DE BALINCOURT: I was playing with this idea of pixelating images, sort of breaking down the figurative imagery a little bit. I wanted the painting to look like it was a celebration or a protest or a freak-out. I'm interested in breaking down the logic of space, processing images through television or the news into these obscure pixilated images. And I was playing with the intersection of technology and this kind of primitive painting, mixing the two worlds. That's what war can be—a collision of hyper-technological tools and primitive acts of survival between the hunter and the hunted.

WALLIN: A couple works in the exhibition allude to the current political landscape: Dance Dance Revolution and When's My Home Leave. Do you use painting as a vehicle to express your political views?

DE BALINCOURT: I don't want it to be so topically obvious. I'm not going to paint a nuclear reactor in Japan to address contemporary fears of living in a nuclear/post-nuclear world. It's less of a sociological study, and more of an intuitive psychological interpretation.

WALLIN: This new work—from Boys' Club, to Neither Day or Night (2011) (portraying an elitist, utopian roof party), to Unspecific Things in Specific Spaces (2011) (an ambiguous stadium scene)—are snapshots of contemporary life. But how are they all relevant to your life?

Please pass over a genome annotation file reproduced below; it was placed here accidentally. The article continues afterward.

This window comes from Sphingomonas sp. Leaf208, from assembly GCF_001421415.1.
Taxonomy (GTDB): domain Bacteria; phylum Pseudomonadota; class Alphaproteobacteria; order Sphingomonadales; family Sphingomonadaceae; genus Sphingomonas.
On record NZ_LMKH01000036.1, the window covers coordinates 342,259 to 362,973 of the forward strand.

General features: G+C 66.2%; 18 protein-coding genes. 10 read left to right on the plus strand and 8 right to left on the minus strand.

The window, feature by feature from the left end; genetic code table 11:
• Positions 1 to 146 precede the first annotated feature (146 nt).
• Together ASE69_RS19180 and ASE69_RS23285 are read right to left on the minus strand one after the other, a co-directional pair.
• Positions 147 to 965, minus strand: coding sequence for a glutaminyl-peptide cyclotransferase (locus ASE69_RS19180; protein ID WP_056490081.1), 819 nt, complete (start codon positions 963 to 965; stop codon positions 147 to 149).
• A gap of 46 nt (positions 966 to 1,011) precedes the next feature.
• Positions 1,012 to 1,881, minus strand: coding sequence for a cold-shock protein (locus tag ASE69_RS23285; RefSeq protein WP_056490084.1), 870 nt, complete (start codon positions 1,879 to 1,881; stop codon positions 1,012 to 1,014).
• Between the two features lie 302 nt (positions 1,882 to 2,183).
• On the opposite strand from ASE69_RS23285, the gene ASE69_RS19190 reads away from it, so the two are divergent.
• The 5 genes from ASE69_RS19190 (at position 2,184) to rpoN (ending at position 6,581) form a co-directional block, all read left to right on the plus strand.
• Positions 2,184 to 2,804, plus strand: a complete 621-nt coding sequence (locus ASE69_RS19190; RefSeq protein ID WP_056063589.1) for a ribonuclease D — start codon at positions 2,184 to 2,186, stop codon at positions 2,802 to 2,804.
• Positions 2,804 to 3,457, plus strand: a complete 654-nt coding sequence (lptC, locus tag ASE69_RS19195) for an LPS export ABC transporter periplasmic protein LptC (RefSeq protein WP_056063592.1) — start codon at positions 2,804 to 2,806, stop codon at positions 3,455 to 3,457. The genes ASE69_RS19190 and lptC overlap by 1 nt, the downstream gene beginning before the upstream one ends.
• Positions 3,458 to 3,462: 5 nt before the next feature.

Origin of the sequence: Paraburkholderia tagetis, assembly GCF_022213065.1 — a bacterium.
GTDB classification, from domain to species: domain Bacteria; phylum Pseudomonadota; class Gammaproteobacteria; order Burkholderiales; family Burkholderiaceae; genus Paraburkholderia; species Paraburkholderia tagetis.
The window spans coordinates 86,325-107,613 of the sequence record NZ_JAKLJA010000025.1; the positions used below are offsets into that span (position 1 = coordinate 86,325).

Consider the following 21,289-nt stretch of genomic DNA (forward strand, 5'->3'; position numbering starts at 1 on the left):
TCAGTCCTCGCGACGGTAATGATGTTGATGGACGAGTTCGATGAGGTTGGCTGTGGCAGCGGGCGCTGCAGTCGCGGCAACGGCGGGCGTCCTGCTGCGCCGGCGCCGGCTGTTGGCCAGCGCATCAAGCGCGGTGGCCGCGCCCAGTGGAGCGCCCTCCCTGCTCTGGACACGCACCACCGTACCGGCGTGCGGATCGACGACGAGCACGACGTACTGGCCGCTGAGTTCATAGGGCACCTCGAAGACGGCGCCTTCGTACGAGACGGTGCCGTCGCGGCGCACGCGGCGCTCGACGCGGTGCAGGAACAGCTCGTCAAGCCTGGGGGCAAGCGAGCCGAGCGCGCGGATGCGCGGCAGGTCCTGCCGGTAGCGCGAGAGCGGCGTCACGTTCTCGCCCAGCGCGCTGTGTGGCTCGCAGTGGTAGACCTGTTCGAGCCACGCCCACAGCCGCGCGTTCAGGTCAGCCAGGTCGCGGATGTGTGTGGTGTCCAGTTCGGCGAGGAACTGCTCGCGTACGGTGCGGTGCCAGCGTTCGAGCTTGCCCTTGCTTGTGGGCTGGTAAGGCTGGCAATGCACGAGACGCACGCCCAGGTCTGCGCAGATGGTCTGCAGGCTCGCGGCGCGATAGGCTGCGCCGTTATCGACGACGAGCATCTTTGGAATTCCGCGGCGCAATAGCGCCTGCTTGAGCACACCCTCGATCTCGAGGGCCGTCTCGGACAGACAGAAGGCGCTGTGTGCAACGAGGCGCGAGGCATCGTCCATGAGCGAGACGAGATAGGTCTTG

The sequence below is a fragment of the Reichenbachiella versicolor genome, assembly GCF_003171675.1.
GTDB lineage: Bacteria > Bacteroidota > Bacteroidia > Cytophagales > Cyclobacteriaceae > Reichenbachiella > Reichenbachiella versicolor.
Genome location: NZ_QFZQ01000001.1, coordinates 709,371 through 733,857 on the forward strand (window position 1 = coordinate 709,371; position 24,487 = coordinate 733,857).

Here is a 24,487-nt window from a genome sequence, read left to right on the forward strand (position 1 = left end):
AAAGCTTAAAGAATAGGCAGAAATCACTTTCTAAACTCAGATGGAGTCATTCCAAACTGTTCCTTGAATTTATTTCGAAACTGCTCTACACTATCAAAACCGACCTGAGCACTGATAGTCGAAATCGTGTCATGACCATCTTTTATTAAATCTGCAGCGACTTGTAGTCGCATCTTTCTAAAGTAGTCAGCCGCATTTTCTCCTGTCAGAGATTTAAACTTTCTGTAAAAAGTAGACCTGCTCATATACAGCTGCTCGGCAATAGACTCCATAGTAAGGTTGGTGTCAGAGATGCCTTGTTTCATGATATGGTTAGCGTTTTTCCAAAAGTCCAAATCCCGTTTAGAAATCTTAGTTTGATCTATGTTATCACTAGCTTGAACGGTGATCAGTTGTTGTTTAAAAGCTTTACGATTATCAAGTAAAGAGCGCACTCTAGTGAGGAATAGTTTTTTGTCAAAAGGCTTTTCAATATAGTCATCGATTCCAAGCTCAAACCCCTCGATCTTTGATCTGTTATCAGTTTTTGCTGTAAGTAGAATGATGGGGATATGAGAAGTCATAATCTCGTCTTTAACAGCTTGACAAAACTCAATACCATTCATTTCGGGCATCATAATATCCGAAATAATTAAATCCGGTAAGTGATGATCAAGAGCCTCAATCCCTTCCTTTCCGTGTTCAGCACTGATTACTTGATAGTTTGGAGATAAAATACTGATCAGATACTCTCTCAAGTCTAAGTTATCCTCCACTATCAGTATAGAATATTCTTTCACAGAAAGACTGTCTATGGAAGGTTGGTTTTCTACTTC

DE BALINCOURT: It's almost as though I'm literally trying to "paint" the world. And there are different lenses within the paintings. This painting is micro and another is macro. One painting is a close up, pixilated portrait and that pulls out to another painting showing a larger view of a boys club, which is less pixilated, more figurative, more macro.

WALLIN: You mean as you got further into making the show, each painting became more of an abstraction of the previous painting you made? Like Manscape could be seen as an indistinct close up of the more illustrative Boys' Club?

DE BALINCOURT: Yes. Even this image of an obscure "quilt target thing" could be a super pixel of something part of a technological grid. I'm interested in the contradiction between geometric pixilated representation and more expressionistic painting that's void of any coherent system or logic; the points of intersection between the human potential for roboticism and our primal core.